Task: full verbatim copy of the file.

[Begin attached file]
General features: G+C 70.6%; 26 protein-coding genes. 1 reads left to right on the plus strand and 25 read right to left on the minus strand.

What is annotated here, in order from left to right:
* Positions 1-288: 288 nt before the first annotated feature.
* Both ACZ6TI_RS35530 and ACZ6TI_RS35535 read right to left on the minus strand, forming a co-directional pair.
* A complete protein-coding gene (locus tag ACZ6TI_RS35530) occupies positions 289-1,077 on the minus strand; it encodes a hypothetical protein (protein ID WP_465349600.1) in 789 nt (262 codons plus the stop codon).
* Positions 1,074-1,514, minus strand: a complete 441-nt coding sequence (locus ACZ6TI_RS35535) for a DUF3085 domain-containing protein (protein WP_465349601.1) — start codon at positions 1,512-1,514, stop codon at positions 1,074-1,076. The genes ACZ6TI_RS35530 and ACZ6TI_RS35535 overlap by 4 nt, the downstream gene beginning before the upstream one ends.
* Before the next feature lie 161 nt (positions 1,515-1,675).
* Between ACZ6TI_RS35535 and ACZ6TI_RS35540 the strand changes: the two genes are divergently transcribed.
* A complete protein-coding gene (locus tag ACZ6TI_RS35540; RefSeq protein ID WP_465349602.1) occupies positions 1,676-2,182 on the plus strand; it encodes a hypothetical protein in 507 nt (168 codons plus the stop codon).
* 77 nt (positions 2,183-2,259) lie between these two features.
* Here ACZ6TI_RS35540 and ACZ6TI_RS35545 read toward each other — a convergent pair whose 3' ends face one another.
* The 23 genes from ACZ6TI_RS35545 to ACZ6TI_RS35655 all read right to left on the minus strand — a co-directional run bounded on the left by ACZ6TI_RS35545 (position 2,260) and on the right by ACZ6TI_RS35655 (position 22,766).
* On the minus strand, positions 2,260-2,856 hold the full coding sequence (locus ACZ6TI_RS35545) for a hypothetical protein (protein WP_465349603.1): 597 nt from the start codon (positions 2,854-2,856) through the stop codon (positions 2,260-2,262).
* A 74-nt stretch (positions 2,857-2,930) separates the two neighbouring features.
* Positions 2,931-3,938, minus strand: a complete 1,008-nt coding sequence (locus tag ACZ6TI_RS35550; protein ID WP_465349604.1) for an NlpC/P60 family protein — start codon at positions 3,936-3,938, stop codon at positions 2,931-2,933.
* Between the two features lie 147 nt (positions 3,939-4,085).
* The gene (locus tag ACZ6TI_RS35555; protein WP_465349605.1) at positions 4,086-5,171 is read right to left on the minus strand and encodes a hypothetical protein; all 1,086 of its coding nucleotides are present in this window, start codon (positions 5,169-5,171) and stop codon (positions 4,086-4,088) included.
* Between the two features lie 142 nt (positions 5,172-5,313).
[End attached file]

General features: G+C 70.6%; 26 protein-coding genes. 1 reads left to right on the plus strand and 25 read right to left on the minus strand.

What is annotated here, in order from left to right:
* Positions 1-288: 288 nt before the first annotated feature.
* Both ACZ6TI_RS35530 and ACZ6TI_RS35535 read right to left on the minus strand, forming a co-directional pair.
* A complete protein-coding gene (locus tag ACZ6TI_RS35530) occupies positions 289-1,077 on the minus strand; it encodes a hypothetical protein (protein ID WP_465349600.1) in 789 nt (262 codons plus the stop codon).
* Positions 1,074-1,514, minus strand: a complete 441-nt coding sequence (locus ACZ6TI_RS35535) for a DUF3085 domain-containing protein (protein WP_465349601.1) — start codon at positions 1,512-1,514, stop codon at positions 1,074-1,076. The genes ACZ6TI_RS35530 and ACZ6TI_RS35535 overlap by 4 nt, the downstream gene beginning before the upstream one ends.
* Before the next feature lie 161 nt (positions 1,515-1,675).
* Between ACZ6TI_RS35535 and ACZ6TI_RS35540 the strand changes: the two genes are divergently transcribed.
* A complete protein-coding gene (locus tag ACZ6TI_RS35540; RefSeq protein ID WP_465349602.1) occupies positions 1,676-2,182 on the plus strand; it encodes a hypothetical protein in 507 nt (168 codons plus the stop codon).
* 77 nt (positions 2,183-2,259) lie between these two features.
* Here ACZ6TI_RS35540 and ACZ6TI_RS35545 read toward each other — a convergent pair whose 3' ends face one another.
* The 23 genes from ACZ6TI_RS35545 to ACZ6TI_RS35655 all read right to left on the minus strand — a co-directional run bounded on the left by ACZ6TI_RS35545 (position 2,260) and on the right by ACZ6TI_RS35655 (position 22,766).
* On the minus strand, positions 2,260-2,856 hold the full coding sequence (locus ACZ6TI_RS35545) for a hypothetical protein (protein WP_465349603.1): 597 nt from the start codon (positions 2,854-2,856) through the stop codon (positions 2,260-2,262).
* A 74-nt stretch (positions 2,857-2,930) separates the two neighbouring features.
* Positions 2,931-3,938, minus strand: a complete 1,008-nt coding sequence (locus tag ACZ6TI_RS35550; protein ID WP_465349604.1) for an NlpC/P60 family protein — start codon at positions 3,936-3,938, stop codon at positions 2,931-2,933.
* Between the two features lie 147 nt (positions 3,939-4,085).
* The gene (locus tag ACZ6TI_RS35555; protein WP_465349605.1) at positions 4,086-5,171 is read right to left on the minus strand and encodes a hypothetical protein; all 1,086 of its coding nucleotides are present in this window, start codon (positions 5,169-5,171) and stop codon (positions 4,086-4,088) included.
* Between the two features lie 142 nt (positions 5,172-5,313).